Geneva - The Euro-Mediterranean Human Rights Monitor has expressed its deep concern over the serious threats facing journalists in Iraq, stressing that the state is responsible for protecting their lives and guaranteeing freedom of press work in the country.
Dijla TV employees received threats after the Dijla Tarab channel, of the Dijla Media Corporation, broadcasted songs on Ashura Day (10th of Muharram in the Islamic calendar, which corresponds August 28, 2020), a holy day for the Shiite community, during which singing is prohibited, especially in the central and southern regions of Iraq.
Partisan and armed groups began inciting against the channels’ employees, publishing the names of the correspondents working for it on social media and started making serious threats against them, asking them to issue an explanatory statement about the incident, which they considered “a serious insult to the sanctity of the religious day.”
Former Dijla TV journalists – resigned due to the threats – were subjected to death threats, such as Zaid Al-Fatlawi (Al-Diwaniyah correspondent), Muhammad Al-Bolani (Diwaniyah Photojournalist), Ali Muhammad (Wasit correspondent), Karar Al-Assaf (Najaf Reporter), Saif Ali (Baghdad Reporter), Rasim Karim (Dhi Qar correspondent). There have also been many calls inciting against them and demanding the security services not to cooperate with them and to arrest them if they practice press work. In addition, some heads of local governments issued statements banning those journalists from working inside the governorates.
Euro-Med Monitor spoke to Zaid Al-Fatlawi, one of the reporters who received threats, who said that “Many bodies asked us to clarify our position regarding what happened, so I, on my personal page on Facebook, wrote a statement, and explained that my colleagues and I work for the ‘Dijla news channel’ and not for the ‘Dijla Tarab channel’. We do not have the authority to stop broadcasting the songs on that day, and we refuse to disrespect the religious rituals of any group”.
“Although I made my position clear, I was subsequently subjected to direct attack and incitement, under the pretext that my justification falls within the framework of defending what is wrong and insulting religious rituals. I have seen many publications calling for punishing Dijla correspondents and preventing us from working.”
“Incitement, and threats from armed groups prompted us to announce our resignation even though it is our only source of income. Everyone knows that we practice our journalistic work independently and impartially.”
Al-Fatlawi explained that he and his colleagues received letters of gratitude after announcing their resignation, but soon after journalists and activists affiliated with certain political parties began spreading rumors that their resignations were fake and only a foramlloty, attacks were renewed calling for their punishment, killing, or expelling them to “be a good lesson to other journalists”.
On August 31, 2020 unidentified groups wearing civilian clothes and armed elements working in the security services stormed the headquarters of the Tigris channel, destroying all its contents, then setting fire to the building and preventing civil defense teams from reaching the site.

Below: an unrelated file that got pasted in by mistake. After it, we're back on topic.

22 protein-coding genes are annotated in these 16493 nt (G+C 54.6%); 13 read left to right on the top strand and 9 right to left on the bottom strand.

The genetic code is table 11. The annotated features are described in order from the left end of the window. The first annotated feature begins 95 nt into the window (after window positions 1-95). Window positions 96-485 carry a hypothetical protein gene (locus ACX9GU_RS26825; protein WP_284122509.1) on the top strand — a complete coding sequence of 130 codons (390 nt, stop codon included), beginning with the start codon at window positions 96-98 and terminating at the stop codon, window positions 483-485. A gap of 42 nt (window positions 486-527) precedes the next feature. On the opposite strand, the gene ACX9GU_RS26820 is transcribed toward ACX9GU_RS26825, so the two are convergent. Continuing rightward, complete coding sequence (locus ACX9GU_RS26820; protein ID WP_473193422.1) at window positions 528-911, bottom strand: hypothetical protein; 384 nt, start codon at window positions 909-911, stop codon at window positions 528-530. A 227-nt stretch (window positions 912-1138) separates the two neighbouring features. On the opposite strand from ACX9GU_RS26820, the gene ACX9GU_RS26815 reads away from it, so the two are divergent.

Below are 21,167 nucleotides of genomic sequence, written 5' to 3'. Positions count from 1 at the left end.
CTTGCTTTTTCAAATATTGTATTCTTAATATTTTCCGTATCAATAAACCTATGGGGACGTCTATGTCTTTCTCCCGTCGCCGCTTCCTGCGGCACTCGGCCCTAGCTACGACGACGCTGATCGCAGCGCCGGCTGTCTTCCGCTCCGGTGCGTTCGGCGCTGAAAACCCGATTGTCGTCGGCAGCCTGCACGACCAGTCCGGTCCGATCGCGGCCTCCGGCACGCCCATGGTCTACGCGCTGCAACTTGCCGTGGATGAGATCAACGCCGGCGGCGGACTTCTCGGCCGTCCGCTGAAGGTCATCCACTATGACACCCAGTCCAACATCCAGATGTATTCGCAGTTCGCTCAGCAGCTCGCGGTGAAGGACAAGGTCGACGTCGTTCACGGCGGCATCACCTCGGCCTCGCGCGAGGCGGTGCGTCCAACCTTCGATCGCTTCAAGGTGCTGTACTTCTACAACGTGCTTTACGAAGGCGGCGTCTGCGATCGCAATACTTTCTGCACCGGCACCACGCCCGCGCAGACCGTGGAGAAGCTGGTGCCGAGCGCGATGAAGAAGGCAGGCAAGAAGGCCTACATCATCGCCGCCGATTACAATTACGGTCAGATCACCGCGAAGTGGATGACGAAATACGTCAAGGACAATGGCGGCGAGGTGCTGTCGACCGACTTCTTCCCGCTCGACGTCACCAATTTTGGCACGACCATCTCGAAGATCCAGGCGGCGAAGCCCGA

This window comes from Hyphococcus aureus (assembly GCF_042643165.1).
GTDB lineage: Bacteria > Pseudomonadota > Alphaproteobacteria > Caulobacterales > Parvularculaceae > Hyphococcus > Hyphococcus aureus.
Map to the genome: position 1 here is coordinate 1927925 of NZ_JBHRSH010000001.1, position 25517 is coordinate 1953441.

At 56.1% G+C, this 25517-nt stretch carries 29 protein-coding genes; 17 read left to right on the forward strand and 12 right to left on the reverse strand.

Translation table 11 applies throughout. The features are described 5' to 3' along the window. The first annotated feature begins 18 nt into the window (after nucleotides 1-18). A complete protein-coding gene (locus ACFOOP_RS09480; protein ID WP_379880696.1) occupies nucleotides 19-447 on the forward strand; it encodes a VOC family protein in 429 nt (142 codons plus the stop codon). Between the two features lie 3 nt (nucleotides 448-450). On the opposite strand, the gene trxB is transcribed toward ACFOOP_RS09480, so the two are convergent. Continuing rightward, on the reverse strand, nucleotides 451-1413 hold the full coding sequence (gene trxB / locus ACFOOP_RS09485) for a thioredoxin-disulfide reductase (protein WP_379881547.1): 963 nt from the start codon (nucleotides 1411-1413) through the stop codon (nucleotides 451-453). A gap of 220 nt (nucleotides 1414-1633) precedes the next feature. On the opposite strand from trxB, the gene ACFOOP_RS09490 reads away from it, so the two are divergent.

Euro-Med Monitor learned that armed men stormed the offices of the journalists who were threatened, and asked for their phone numbers and home addresses, which can lead to targeting and harming them in light of the widespread wave of incitement they are exposed to.
The incitement and targeting campaign that these journalists are subjected to is not really due to what was raised about the broadcast only, but it is mainly related to their press activity in covering the Iraqi popular movement that has been going on since October 2019, as they used their personal pages on social media websites to cover, support and promote the protests.
The violations against media organizations in Iraq and the threats they receive are against the relevant national and international laws and legislations, and the freedom of opinion and expression, and fall within the framework of "intimidation of the press" which has become a prominent feature in Iraq.
“It is unfortunate that journalists are exposed to public threats because of their press work, including accusing them of involvement of events that they were not originally part of,” said Anas Aljerjawi, Euro-Med Monitor’s Middle East and North Africa Regional Director. “It is clear that the power of armed militias in Iraq is increasing day after day, in light of the absence of the will, or the ability of the state to control illegal armed groups. This puts all activists and journalists under the possibility of being targeted.”
The Iraqi authorities should fulfill their responsibilities to provide full protection for these journalists, and to stop all forms of threats and incitement to which they are exposed to through a number of local satellite channels affiliated with these armed groups. On the other hand, the Federation of Journalists of Iraq should protect the rights of journalists and support them to recover what they have lost due to this incitement campaign, most importantly their jobs, which they were forced to leave due to the serious threats they received.